Microsoft + Yahoo!

Volume 11, Issue 18; 04 Feb 2008; last modified 08 Oct 2010

Like so many others, it doesn't give me a warm fuzzy feeling.

I've only given the weblog postings, analyst summaries, and random rantings that emerged following the announcement a cursory glance. I could be off the mark, but the sense I get of the predominant opinion is that (a) the deal will go through, (b) it will be good for Yahoo! stock holders and (c) it will be bad for Yahoo! customers. (In the interest of full disclosure, I'm a member of (c) but not (b). Well, I suppose some 401(k) mutual fund I'm in probably puts me in (b), at least statistically, but not such that I actually know it to be true.)

There's something wrong with a system where (a), (b), and (c) can be mutually true, isn't there? Not that I have any better ideas.

I was looking over the list of “web properties” that I actually use. Yahoo! owns half of them, roughly, including the only one to which I fork over actual cash on an annual basis.

(For the curious, I counted the following sites: del.icio.us, Dopplr, Flickr, Google Mail, SourceForge, and Upcoming. Until recently, I used Bloglines a lot. And, of course, I use lots of other sites, but those are the ones I was counting when I concluded the “half” statistic.)

Assuming the deal goes through (and even assuming it doesn't, because refusing the first offer is hardly grounds to imagine that future offers will be refused, see Oracle and BEA), the question is, what to do?

Cut and run right away, on principle, as it were? Or wait until Microsoft wrecks the (formerly) Yahoo! properties I care about, on the hope that perhaps it never will? As it were.

There's no good answer because I really like del.icio.us and Flickr and Upcoming. More, for the moment at least, than the closest competitors of which I'm aware.

Comments

What about search, though? That's a web property too, and the most important Hungadunga.

—Posted by John Cowan on 05 Feb 2008 @ 05:48 UTC #

Sure, web search is important, but it's not the same sort of thing. The cost of changing search engines is zero and the value of a search engine is purely the quality of the results (relevancy plus the aesthetics of the display).

Changing from del.icio.us to Ma.gnolia or from Flickr to SmugMug or from any "X" where I've invested effort creating my own personal content to some new "Y" has a real cost associated with it.

I think Google, Yahoo!, Microsoft, etc. have tried to create some additional value with various sorts of personalization, but those efforts have failed on me. I never go to www.google.com to search anyway, I type "g search terms" in the address bar of my browser. (And "y search terms" for a Yahoo! search, etc.)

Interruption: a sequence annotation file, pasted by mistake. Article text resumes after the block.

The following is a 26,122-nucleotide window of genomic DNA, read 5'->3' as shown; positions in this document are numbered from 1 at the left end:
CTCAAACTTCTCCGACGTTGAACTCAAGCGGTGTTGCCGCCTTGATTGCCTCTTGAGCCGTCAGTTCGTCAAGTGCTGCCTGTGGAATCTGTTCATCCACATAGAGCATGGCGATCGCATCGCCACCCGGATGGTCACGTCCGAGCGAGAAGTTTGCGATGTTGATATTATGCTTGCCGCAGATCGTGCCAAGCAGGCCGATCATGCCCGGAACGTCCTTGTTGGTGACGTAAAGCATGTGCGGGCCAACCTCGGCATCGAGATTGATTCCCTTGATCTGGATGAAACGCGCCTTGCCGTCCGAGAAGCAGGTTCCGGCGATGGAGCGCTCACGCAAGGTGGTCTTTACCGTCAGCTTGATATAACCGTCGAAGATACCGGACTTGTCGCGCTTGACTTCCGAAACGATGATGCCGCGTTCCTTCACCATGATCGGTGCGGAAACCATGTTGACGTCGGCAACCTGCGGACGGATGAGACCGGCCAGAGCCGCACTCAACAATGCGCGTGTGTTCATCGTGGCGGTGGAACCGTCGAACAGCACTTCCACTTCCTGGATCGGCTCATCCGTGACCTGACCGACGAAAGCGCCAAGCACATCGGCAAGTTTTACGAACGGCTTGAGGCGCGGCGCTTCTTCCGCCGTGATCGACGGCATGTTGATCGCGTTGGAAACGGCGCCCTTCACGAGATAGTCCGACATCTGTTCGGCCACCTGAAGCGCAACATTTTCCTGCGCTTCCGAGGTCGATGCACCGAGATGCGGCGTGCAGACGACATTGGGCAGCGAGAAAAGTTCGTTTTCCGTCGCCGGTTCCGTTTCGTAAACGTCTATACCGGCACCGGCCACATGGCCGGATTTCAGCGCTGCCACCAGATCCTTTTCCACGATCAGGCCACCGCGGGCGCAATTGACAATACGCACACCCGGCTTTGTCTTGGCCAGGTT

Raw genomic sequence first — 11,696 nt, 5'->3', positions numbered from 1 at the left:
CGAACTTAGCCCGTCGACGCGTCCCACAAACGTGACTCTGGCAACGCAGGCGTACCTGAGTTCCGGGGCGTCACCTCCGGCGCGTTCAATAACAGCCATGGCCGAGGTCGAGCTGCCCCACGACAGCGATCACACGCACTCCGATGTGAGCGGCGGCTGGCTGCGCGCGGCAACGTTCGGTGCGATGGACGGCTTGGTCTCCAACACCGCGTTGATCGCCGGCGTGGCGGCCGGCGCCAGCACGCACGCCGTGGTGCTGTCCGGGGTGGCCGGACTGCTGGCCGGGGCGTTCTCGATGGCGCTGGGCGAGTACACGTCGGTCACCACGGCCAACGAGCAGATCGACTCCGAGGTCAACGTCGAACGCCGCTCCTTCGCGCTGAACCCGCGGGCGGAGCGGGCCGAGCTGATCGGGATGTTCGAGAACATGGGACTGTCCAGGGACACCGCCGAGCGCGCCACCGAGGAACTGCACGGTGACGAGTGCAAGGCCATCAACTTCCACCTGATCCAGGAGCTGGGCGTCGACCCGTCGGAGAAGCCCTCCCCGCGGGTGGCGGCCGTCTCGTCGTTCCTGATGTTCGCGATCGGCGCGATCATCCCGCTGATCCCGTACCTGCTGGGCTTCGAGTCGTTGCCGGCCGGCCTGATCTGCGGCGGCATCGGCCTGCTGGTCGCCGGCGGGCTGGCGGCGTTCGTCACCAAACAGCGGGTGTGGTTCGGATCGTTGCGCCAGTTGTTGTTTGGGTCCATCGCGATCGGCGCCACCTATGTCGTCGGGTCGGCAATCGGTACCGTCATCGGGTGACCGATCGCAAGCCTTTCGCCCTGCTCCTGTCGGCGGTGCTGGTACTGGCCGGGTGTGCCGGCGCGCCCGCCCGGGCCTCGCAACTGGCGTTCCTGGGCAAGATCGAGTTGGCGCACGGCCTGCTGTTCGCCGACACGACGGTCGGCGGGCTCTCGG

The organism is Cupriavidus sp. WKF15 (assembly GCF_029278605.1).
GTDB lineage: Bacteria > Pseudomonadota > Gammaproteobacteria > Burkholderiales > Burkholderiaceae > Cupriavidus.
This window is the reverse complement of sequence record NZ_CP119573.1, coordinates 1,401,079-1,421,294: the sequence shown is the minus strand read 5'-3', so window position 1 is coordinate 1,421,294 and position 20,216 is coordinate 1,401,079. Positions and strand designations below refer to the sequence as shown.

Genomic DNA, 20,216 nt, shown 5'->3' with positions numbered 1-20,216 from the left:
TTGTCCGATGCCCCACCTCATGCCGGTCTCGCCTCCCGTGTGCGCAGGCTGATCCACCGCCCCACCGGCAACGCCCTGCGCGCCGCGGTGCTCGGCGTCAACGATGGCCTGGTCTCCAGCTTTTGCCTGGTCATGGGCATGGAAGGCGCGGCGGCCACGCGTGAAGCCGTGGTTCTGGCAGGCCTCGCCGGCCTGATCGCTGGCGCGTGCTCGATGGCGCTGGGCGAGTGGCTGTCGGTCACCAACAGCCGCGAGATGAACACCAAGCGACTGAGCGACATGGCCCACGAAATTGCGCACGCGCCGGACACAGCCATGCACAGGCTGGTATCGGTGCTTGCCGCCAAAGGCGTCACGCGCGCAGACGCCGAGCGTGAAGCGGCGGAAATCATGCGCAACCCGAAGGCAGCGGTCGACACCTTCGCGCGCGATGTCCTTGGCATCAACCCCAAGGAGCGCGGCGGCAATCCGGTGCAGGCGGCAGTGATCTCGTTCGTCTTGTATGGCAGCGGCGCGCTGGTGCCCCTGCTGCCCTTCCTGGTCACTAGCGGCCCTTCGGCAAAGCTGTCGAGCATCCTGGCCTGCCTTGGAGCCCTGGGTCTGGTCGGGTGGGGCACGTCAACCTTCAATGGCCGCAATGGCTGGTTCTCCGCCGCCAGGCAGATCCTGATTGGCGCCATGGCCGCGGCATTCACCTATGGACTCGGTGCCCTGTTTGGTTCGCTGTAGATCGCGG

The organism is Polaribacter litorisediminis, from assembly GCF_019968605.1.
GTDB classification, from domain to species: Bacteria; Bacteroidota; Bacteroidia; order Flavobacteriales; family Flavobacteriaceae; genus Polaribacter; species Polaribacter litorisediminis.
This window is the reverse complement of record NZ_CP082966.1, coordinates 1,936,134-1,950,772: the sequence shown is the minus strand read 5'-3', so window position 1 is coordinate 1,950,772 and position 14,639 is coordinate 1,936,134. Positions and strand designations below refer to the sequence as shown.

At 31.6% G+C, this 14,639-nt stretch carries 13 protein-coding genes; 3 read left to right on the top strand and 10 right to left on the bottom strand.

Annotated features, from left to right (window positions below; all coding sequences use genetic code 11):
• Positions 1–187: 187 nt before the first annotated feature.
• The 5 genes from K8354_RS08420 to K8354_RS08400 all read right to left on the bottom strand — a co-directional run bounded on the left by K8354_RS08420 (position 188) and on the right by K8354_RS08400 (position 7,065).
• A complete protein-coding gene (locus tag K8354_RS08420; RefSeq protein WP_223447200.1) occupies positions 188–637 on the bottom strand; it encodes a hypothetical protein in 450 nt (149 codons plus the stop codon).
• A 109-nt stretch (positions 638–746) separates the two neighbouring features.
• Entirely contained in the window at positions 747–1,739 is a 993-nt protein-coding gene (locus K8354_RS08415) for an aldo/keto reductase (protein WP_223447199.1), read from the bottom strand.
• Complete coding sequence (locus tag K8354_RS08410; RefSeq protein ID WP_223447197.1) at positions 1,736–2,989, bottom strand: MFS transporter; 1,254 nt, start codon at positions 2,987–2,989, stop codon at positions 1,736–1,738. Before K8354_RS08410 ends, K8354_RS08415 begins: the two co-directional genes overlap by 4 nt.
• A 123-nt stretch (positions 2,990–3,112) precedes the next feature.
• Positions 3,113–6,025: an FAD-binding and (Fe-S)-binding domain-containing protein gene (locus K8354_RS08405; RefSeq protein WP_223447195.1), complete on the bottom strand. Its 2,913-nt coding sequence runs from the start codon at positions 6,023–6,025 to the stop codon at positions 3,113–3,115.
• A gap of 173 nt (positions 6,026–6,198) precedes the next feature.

—Posted by Norman Walsh on 05 Feb 2008 @ 03:14 UTC #

What replaced Bloglines?

—Posted by Keith Fahlgren on 05 Feb 2008 @ 03:28 UTC #

Keith, NetNewsWire.

—Posted by Norman Walsh on 05 Feb 2008 @ 04:02 UTC #

NetNewsWire. Fair enough. As a half-satisfied Bloglines user: Care to write a separate post on why you switched? Did you try the Bloglines beta?

—Posted by Keith Fahlgren on 05 Feb 2008 @ 04:57 UTC #

I'm also wondering about moving away from Flickr. The two alternatives are smugmug and host-it-myself.

In my thinking, having a nice system like you seem to have with lots of extracted metadata and assorted management stuff in RDF files should help here, right?

At least, that's been in the back of my head for a while. Make sure I've got all my own metadata in my own hands. Sync back geolocation and tags from flickr's photos, for example.

That ought to make it relatively easy to move wholescale to something else. But apparently it is definitively not that straightforward? (Of course it can mean lots of programming work to support something new like smugmug).

Reinout

—Posted by Reinout van Rees on 06 Feb 2008 @ 02:56 UTC #

If all you want to do is publish your photos, it's probably not too hard to do it yourself. I did, in fact, for a long time.

What I like about Flickr are the social aspects, streams of photos from friends, comments from others, etc. That'd be real work to implement yourself, and wouldn't really pay off unless all your friends started using it too. So you have to compete with Flickr to replace it.

Looking at the SmugMug 1.2.1 API (or, rather, the skeletal outlines of it's beta documentation), it seems like they're planning to add more social stuff in the near future.

I think I'll probably give SmugMug at try. I was able to bang out an XSLT interface to their API in short order. Go REST! Go!

—Posted by Norman Walsh on 06 Feb 2008 @ 05:25 UTC #

Yes Norman, social aspect is a crucial aspect. Flickr is famous not for its technology ( even if it is the best photo sharing platform at the moment ), but for tha ability to become popular and widely used among thousands of people. I'm trying to develop something like that on my webcommunity but I'm encountering some difficulties related to geolocalization, API and watermarking.

—Posted by Robert on 16 Mar 2008 @ 12:42 UTC #